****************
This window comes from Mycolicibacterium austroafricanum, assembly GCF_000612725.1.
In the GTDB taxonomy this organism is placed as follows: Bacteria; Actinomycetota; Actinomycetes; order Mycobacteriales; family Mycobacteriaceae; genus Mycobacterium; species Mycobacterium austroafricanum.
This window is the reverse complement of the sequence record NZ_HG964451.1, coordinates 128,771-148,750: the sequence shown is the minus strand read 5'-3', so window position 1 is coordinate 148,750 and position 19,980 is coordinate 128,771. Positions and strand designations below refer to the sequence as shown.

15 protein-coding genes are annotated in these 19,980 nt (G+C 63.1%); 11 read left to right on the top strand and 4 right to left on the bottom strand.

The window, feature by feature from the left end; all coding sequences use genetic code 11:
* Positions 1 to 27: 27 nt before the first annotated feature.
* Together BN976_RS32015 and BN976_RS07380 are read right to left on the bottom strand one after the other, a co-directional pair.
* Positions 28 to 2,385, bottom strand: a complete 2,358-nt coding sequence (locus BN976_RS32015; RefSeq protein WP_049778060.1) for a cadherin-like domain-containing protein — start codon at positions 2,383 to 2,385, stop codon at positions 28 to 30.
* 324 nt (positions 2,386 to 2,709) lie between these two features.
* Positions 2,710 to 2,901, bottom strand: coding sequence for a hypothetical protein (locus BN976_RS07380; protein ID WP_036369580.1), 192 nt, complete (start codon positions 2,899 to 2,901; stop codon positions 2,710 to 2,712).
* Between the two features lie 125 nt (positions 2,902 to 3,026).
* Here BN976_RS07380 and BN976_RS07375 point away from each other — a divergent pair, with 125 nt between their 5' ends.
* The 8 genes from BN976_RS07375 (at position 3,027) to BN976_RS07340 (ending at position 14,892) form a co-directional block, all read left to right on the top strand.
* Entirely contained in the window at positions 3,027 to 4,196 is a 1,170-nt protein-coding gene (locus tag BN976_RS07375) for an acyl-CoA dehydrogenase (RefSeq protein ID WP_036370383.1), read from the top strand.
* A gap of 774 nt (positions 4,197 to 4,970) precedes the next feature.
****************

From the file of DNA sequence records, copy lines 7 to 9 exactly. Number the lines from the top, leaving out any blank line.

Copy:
* Together BN976_RS32015 and BN976_RS07380 are read right to left on the bottom strand one after the other, a co-directional pair.
* Positions 28 to 2,385, bottom strand: a complete 2,358-nt coding sequence (locus BN976_RS32015; RefSeq protein WP_049778060.1) for a cadherin-like domain-containing protein — start codon at positions 2,383 to 2,385, stop codon at positions 28 to 30.
* 324 nt (positions 2,386 to 2,709) lie between these two features.